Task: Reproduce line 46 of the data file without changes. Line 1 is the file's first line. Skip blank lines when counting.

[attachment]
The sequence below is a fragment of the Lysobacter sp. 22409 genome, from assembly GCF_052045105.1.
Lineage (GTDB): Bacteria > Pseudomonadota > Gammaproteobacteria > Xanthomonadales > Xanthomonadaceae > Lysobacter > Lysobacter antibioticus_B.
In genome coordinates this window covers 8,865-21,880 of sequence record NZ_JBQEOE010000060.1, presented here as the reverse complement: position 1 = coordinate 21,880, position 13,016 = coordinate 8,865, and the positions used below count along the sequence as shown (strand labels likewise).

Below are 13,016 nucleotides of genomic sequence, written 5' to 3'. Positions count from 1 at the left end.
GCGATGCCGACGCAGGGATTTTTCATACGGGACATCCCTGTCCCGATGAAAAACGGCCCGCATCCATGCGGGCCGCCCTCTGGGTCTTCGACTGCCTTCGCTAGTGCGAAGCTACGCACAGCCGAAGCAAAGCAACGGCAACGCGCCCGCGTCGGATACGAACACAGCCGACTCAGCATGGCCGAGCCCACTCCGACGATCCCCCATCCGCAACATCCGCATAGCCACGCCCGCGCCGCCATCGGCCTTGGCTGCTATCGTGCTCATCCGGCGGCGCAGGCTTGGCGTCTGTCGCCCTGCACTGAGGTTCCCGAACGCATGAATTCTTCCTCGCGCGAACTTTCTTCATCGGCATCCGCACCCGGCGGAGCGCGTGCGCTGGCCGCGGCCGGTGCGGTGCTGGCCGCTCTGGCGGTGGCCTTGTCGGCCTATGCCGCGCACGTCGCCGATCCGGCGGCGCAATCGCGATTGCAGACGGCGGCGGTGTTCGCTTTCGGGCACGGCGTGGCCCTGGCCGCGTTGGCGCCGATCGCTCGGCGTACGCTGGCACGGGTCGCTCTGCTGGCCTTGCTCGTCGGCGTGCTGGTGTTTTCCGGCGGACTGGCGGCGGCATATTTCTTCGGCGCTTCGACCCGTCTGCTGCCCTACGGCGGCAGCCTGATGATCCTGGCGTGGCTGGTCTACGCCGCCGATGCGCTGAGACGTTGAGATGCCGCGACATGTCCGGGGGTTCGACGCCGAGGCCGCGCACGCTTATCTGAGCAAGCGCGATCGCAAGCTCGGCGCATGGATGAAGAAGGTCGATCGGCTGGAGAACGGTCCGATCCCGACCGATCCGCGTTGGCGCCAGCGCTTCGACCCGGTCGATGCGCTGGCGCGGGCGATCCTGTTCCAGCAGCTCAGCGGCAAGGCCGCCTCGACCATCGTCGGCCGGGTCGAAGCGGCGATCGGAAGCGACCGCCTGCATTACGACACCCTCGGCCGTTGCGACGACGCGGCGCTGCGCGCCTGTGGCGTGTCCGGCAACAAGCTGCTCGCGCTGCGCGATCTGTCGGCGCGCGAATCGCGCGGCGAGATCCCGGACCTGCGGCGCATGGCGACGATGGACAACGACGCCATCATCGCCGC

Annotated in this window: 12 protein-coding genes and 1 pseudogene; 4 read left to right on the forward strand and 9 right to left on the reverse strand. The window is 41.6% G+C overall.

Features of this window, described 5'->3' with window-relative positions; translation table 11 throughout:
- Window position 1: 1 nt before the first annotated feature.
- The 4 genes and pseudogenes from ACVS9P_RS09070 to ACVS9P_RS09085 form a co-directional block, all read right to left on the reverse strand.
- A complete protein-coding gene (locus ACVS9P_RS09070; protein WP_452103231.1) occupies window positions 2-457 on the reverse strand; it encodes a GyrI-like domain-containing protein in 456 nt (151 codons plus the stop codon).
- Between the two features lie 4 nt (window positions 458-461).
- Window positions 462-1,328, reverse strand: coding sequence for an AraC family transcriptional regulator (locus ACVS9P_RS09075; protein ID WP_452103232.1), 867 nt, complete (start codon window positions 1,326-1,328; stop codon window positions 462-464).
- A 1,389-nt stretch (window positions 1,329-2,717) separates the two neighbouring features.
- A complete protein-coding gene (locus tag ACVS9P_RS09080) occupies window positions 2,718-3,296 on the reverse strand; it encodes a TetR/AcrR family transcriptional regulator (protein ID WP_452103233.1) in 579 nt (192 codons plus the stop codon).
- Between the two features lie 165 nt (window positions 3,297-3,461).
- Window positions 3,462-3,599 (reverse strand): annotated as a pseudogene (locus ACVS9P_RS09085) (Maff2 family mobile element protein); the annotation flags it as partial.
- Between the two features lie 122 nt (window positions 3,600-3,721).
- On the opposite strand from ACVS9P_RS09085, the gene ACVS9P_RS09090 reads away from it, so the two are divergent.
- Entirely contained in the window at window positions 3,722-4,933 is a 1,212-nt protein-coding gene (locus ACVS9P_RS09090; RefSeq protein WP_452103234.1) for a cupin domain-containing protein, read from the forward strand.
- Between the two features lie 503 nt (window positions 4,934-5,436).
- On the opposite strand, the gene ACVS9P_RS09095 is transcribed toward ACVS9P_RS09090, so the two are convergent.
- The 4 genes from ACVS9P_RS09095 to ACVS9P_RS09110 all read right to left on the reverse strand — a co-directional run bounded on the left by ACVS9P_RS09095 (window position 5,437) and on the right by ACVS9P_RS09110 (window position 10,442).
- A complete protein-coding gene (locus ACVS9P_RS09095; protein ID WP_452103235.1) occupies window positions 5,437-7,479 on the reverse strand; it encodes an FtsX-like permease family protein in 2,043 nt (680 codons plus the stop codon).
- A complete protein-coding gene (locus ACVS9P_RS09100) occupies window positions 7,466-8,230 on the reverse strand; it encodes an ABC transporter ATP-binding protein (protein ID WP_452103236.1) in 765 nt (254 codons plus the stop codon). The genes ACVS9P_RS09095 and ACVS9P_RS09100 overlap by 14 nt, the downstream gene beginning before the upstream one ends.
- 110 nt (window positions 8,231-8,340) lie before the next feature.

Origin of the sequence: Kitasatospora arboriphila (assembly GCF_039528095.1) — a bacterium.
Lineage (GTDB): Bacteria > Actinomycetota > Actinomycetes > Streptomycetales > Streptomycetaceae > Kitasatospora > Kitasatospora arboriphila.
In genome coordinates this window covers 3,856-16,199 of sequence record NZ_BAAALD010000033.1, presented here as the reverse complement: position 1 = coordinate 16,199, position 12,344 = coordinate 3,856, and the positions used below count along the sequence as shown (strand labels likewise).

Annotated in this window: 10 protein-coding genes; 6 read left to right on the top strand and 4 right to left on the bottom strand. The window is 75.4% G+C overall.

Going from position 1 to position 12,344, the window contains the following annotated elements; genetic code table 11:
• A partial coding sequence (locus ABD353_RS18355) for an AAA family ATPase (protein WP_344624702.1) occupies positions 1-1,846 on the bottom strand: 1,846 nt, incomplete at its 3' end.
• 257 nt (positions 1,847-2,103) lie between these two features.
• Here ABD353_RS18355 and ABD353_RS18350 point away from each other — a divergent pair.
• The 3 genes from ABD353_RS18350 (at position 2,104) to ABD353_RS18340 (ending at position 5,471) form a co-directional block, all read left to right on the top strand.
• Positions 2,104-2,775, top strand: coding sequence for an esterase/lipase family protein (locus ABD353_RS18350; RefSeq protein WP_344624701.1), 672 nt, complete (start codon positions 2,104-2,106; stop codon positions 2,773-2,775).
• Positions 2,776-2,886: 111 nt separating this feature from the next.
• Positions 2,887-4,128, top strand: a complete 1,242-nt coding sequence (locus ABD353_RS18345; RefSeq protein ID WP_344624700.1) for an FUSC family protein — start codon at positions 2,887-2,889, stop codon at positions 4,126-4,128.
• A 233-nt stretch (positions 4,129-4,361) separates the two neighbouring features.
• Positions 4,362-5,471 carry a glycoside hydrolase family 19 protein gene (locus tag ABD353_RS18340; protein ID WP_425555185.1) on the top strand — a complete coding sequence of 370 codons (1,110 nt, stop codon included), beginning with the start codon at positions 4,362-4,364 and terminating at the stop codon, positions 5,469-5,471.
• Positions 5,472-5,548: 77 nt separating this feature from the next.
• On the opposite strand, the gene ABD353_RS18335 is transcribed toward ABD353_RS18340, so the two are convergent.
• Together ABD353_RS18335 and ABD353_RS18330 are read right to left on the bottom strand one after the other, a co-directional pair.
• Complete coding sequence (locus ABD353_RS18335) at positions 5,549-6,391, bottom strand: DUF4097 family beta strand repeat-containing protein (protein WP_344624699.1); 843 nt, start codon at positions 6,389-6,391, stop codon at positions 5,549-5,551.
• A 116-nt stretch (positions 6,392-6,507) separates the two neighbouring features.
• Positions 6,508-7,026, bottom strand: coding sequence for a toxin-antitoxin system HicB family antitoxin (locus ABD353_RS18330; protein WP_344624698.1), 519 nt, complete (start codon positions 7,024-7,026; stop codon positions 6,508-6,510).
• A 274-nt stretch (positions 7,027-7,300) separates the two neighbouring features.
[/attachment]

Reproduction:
• A 274-nt stretch (positions 7,027-7,300) separates the two neighbouring features.